Start well in advance of your next requirement where possible. Rather than just Googling “stand design agency” try to look for the proof in the pudding. Attend shows that are similar to your industry and see where you can spot quality workmanship from suppliers working with brands and businesses you aspire to emulate. Then choose suppliers with a track record of delivering exceptional results for their clients. Some of the things you should look for include:
- Portfolios of previous work (including knowledge and experience at your particular show)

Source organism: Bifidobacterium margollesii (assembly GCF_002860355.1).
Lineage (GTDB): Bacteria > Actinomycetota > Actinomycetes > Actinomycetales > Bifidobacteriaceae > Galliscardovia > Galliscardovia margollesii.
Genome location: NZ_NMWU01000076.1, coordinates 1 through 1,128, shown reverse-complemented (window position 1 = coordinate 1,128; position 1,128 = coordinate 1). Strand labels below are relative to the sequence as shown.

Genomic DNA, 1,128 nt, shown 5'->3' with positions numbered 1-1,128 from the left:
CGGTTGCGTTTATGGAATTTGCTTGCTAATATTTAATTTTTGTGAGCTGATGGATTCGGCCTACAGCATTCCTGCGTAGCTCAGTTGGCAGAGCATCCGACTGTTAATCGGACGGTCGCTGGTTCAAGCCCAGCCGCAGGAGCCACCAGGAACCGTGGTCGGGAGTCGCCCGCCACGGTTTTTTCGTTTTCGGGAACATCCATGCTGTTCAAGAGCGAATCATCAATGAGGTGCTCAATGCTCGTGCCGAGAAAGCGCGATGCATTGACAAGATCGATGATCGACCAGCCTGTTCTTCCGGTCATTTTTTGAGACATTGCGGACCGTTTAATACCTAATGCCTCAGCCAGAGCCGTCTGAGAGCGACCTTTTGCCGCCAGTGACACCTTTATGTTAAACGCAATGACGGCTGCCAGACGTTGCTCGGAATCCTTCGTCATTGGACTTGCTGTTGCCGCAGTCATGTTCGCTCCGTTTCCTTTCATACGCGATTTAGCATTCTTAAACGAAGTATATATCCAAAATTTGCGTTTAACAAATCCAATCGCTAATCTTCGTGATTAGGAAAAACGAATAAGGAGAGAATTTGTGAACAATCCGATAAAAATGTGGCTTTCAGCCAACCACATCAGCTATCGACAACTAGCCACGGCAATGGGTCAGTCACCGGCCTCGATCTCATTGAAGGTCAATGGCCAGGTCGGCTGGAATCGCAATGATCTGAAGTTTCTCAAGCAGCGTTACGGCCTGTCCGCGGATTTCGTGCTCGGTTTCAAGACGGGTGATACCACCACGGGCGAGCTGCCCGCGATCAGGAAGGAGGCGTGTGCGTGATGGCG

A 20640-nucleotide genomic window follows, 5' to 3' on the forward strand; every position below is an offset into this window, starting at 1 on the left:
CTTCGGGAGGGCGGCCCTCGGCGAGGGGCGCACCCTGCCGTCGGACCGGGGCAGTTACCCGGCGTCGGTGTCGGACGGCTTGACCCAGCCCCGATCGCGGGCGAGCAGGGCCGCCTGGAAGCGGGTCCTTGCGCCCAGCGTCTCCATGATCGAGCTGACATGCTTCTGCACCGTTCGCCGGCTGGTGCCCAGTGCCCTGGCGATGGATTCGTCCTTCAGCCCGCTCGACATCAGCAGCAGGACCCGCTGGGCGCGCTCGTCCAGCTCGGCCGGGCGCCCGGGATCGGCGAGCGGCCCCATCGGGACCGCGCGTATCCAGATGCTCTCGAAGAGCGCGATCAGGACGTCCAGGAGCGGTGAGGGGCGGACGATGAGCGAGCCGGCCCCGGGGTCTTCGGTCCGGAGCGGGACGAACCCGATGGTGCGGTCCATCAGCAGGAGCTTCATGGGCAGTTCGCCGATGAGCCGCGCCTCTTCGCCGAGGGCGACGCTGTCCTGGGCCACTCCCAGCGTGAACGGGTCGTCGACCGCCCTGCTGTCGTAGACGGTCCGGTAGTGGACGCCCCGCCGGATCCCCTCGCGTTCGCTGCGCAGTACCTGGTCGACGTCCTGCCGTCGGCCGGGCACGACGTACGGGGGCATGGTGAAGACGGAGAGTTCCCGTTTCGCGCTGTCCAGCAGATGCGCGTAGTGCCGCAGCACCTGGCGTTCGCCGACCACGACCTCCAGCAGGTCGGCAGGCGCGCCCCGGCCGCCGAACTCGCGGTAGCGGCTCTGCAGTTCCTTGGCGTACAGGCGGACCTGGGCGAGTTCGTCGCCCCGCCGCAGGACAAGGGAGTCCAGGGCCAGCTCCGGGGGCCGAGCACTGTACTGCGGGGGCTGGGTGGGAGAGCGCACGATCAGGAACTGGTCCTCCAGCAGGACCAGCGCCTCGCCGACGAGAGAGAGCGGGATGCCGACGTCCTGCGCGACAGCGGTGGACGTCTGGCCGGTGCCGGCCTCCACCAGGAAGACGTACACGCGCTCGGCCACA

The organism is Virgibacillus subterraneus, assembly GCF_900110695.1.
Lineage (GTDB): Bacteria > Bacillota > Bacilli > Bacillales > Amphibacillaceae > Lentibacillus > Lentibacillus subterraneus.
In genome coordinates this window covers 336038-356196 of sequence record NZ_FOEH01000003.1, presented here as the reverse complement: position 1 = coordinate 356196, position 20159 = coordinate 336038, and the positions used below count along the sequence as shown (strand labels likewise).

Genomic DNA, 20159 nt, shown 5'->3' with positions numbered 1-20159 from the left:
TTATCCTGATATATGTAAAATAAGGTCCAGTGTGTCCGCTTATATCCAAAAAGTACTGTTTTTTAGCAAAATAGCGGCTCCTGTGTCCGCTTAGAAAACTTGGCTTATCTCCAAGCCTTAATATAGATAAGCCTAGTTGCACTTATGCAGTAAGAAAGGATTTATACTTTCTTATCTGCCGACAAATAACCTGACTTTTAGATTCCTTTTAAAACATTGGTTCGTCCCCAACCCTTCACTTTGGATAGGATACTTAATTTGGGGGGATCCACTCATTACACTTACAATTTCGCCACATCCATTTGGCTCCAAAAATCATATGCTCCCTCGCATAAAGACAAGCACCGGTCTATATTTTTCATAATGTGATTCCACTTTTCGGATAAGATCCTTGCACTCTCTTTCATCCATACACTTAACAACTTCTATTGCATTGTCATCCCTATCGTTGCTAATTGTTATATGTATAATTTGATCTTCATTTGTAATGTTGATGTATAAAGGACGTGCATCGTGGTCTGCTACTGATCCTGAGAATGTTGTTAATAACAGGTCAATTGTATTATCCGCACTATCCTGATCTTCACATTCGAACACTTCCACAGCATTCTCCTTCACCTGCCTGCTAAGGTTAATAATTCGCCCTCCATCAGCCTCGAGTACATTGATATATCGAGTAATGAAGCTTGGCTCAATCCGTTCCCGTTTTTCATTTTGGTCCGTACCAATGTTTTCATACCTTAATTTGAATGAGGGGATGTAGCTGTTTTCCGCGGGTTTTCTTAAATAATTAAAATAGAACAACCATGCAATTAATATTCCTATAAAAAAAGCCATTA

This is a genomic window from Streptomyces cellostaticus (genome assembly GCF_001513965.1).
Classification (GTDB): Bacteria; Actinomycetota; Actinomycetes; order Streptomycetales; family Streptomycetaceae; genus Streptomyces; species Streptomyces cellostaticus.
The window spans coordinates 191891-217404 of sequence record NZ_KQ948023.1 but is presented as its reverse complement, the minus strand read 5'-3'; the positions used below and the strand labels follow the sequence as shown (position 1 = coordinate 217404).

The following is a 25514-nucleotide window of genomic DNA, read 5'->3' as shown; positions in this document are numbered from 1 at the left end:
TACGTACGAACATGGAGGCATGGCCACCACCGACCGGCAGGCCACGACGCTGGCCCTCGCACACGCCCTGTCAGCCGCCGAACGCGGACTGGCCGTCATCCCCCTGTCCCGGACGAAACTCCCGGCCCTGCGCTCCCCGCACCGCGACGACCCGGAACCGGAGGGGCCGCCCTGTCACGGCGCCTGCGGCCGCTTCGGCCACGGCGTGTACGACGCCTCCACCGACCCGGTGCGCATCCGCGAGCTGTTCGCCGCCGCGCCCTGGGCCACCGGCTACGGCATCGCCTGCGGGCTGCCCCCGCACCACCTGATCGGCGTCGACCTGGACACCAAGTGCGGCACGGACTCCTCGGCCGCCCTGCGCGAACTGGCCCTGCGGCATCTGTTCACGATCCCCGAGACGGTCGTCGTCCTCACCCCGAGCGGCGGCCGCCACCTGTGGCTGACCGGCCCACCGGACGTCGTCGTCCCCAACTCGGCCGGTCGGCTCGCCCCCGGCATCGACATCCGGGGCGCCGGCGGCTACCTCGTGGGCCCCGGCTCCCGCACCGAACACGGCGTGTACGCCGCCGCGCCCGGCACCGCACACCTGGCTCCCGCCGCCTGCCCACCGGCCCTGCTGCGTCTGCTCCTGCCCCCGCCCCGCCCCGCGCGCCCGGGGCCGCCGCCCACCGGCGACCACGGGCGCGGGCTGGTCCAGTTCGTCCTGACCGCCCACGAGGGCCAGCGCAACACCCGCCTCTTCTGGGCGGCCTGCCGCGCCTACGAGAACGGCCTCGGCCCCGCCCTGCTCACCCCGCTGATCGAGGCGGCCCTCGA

- Client references
- Recommendations from your peers or industry contacts
Once you have narrowed down your choices, find the agencies who align with your business and can deliver against your goals. It is imperative you take the time to meet them in person or at the very least on a conference call. How can you possibly maximise an agency’s input into your business if you don’t take the time to get to know them? Done right, preparation for an upcoming exhibition takes up a fair bit of time so it’s going to be far more rewarding if you like the people you are going to be working with and you can trust them to deliver.
Look to maximise value with agency proposals that deliver long term valuable results rather than the lowest cost solution.
Communicate your vision